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Зеркало недели

Порошенко наделил Донбасс особым статусом
Президент Украины Петр Порошенко подписал закон об особом статусе Луганской и Донецкой областей, сообщила пресс-служба главы государства. Особый порядок на указанных территориях вводится временно, на три года, со дня вступления в силу, отмечается в документе.
Порошенко подписал закон об особом статусе ДонбассаВести.Ru
Порошенко подписал закон о самоуправлении в Донецкой и Луганской областейИнтерфакс
Порошенко подписал закон об особом статусе отдельных районов Донецкой и Луганской областейКоммерсантъ
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Putin: a man with a past 

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Here is published an opinion editorial by Edward Lucas, International Section Editor at The Economist, in which he writes: “My biggest journalistic regret is that I did not dig deeper into President Vladimir Putin’s past”, saying that journalists should have tried to find out more background information about Putin when he first became President. He mentions the work of Karen Dawisha, an American academic, who, he writes, “has succeeded where I and others failed, in drawing a detailed – and dismaying – portrait Mr Putin’s rise to power and riches” in her book “Putin’s Kleptocracy”. Lucas adds that the book shows that Western governments long ago knew that Russia was ruled by a thuggish kleptocracy, but were unwilling to act on that knowledge.

Turkey Campus Attacks Raise Islamic Radicalization Fears

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Concerns are growing in Turkey of Islamic radicalization at some universities, after clashes between supporters of the jihadist group Islamic State (IS) or ISIS, and those opposed to the extremists...
From: VOAvideo
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Low Oil Prices Raise the Risk of Recession in Russia

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This post originally appeared on
Falling oil prices are inflicting deeper economic pain on Russia’s economy, which is already reeling from EU and U.S. sanctions.
Russia is currently considering its budget for 2015-2017, and based on the numbers, the Kremlin is planning for leaner times. With oil revenue accounting for around half of the country’s budget, any dip in prices has a ripple effect.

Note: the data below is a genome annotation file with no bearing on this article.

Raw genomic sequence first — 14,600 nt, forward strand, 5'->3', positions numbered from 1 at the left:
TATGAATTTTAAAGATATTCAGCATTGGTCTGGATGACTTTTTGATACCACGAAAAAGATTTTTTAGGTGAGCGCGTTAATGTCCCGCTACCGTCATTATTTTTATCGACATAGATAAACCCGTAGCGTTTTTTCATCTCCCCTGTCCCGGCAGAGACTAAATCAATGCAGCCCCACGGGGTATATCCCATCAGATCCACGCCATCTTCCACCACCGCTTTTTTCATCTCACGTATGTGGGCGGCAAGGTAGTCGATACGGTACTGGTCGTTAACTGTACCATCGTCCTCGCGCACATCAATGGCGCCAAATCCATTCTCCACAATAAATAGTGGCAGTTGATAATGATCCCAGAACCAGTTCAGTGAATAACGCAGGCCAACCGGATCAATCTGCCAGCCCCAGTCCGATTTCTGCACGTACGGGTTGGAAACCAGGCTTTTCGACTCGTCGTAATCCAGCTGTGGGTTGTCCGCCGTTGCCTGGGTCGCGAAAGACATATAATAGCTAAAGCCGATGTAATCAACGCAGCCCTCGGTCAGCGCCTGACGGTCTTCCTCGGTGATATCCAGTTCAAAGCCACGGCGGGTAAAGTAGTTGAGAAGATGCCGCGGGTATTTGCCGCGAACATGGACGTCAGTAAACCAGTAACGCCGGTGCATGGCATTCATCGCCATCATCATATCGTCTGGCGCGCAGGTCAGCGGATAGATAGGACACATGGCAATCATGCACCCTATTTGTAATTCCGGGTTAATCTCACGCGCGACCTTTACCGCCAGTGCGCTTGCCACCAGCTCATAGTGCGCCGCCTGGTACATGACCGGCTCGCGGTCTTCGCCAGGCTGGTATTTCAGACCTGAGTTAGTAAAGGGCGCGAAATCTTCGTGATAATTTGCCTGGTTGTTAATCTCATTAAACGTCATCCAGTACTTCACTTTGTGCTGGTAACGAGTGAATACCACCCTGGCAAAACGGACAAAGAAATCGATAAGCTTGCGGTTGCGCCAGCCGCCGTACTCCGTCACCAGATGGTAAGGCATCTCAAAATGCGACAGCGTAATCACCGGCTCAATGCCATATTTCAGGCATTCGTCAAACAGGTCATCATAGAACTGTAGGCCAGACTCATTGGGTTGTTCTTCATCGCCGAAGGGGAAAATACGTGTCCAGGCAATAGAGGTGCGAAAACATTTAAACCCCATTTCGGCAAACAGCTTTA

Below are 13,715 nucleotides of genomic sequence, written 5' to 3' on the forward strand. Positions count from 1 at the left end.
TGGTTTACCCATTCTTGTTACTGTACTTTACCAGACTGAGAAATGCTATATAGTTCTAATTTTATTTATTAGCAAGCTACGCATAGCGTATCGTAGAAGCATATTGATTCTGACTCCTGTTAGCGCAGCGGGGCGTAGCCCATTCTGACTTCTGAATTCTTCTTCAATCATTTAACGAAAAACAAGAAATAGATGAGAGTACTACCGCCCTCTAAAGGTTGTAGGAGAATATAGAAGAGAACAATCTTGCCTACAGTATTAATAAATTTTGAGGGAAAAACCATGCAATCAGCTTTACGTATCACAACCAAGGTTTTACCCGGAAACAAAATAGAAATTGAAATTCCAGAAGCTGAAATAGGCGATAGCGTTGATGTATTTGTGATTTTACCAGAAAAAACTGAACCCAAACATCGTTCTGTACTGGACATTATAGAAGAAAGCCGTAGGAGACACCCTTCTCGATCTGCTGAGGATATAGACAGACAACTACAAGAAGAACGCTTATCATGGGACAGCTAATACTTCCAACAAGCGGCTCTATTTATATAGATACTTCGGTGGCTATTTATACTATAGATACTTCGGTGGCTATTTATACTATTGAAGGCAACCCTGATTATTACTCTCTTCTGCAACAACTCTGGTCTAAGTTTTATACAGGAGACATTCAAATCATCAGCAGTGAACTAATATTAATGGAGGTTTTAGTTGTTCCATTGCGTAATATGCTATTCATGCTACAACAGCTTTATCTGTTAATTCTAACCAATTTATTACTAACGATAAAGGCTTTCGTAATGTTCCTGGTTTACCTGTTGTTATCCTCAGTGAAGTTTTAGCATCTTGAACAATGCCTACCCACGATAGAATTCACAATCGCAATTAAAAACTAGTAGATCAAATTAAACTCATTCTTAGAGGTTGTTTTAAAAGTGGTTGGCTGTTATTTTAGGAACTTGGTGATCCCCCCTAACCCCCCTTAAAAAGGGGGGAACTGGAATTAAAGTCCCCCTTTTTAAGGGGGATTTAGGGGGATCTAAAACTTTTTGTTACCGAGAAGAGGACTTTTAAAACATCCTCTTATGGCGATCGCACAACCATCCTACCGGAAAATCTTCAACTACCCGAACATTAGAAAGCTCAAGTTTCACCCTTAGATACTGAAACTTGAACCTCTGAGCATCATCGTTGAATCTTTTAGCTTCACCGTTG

And in recent years, Russia’s economy has become more dependent on oil to meet its budget commitments. Excluding oil revenue, Russia has run a budget deficit that hit 10.3 percent in 2013, the highest level in three years.
In other words, the government needs oil revenues to plug budget holes, and that need is growing.
Russia occupies a strong economic position when oil prices are high, but for every $1 decline in the price per barrel of oil, Russia loses $2.1 billion in revenue on an annualized basis. Slumping oil prices in recent months could see revenues to the state decline by $30 to $40 billion.
The Russian economy may only expand 0.4 percent this year, and just 1 percent in 2015. But even that meager growth rate is not a certainty. Russia is increasingly facing the possibility of recession, according to a Bloomberg survey of economists.
Oil prices dipped to around $92 per barrel in early October. While that won’t plunge Russia into an immediate economic crisis, the government needs oil prices to stay around $105 in order to balance the budget. Thus, if oil prices don’t rebound soon, problems will only grow worse for the Kremlin.
The upcoming budget plans for the possibility of persistent inflation, a weakening ruble, and the potential need for the state to dip into cash reserves in order to finance its budget. What is worse, even this negative outlook is based on highly optimistic assumptions – it assumes oil prices of around $100 per barrel.
“It is quite optimistic given where oil prices are at now and given how much the Russian budget depends on oil revenues,” Liza Ermolenko, an analyst at Capital Economics, told The Moscow Times. “For the next year, it’s more likely that the oil prices will be lower than what they are penciling in.”
Running a deficit will be tricky because western sanctions have restricted access to financial markets. Major Russian companies targeted by the U.S. and Europe are unable to take out long-term loans. As a result, they are turning to the Russian state for funds. That has worked so far, but a Bloomberg report outlines an emerging fight within the Russian elite over a dwindling pile of money.
The mid-September arrest of Vladimir Evtushenkov, the head of oil company OAO Bashneft, was a sign that the situation is starting to deteriorate. He is the richest Russian arrested since Mikhail Khodorkovsky was thrown in jail in 2005 and whose oil company, Yukos, was taken over by the state. Evtushenkov, an ally of Prime Minister Dmitry Medvedev, is thought to have been arrested because of a growing rift in Russia’s elite that is at least partially due to the troubled economy.